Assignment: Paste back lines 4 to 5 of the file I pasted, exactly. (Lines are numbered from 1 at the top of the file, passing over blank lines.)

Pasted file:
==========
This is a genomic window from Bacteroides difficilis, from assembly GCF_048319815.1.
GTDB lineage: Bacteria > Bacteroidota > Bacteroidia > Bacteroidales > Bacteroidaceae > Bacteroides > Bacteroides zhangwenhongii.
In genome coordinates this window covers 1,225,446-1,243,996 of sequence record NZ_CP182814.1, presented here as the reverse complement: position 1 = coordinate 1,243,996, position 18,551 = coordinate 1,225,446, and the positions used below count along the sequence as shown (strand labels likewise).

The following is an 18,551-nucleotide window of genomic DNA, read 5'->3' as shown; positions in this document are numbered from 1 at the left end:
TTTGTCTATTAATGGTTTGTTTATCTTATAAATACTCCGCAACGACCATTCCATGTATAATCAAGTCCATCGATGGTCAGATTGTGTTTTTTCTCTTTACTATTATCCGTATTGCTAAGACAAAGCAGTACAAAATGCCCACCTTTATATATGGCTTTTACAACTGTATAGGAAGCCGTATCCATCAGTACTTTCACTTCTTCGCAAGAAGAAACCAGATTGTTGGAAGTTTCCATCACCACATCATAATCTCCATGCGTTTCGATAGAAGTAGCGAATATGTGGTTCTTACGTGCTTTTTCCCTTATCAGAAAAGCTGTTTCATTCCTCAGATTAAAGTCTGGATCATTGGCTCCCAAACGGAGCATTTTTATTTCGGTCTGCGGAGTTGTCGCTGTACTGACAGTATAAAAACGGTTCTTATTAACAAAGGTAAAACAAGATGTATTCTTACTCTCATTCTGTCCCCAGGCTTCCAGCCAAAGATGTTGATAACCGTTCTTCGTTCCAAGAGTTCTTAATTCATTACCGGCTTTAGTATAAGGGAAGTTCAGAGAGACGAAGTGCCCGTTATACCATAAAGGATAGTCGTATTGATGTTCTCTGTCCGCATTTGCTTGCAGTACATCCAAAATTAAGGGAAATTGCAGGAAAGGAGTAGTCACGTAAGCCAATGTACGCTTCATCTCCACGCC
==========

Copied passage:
The following is an 18,551-nucleotide window of genomic DNA, read 5'->3' as shown; positions in this document are numbered from 1 at the left end:
TTTGTCTATTAATGGTTTGTTTATCTTATAAATACTCCGCAACGACCATTCCATGTATAATCAAGTCCATCGATGGTCAGATTGTGTTTTTTCTCTTTACTATTATCCGTATTGCTAAGACAAAGCAGTACAAAATGCCCACCTTTATATATGGCTTTTACAACTGTATAGGAAGCCGTATCCATCAGTACTTTCACTTCTTCGCAAGAAGAAACCAGATTGTTGGAAGTTTCCATCACCACATCATAATCTCCATGCGTTTCGATAGAAGTAGCGAATATGTGGTTCTTACGTGCTTTTTCCCTTATCAGAAAAGCTGTTTCATTCCTCAGATTAAAGTCTGGATCATTGGCTCCCAAACGGAGCATTTTTATTTCGGTCTGCGGAGTTGTCGCTGTACTGACAGTATAAAAACGGTTCTTATTAACAAAGGTAAAACAAGATGTATTCTTACTCTCATTCTGTCCCCAGGCTTCCAGCCAAAGATGTTGATAACCGTTCTTCGTTCCAAGAGTTCTTAATTCATTACCGGCTTTAGTATAAGGGAAGTTCAGAGAGACGAAGTGCCCGTTATACCATAAAGGATAGTCGTATTGATGTTCTCTGTCCGCATTTGCTTGCAGTACATCCAAAATTAAGGGAAATTGCAGGAAAGGAGTAGTCACGTAAGCCAATGTACGCTTCATCTCCACGCC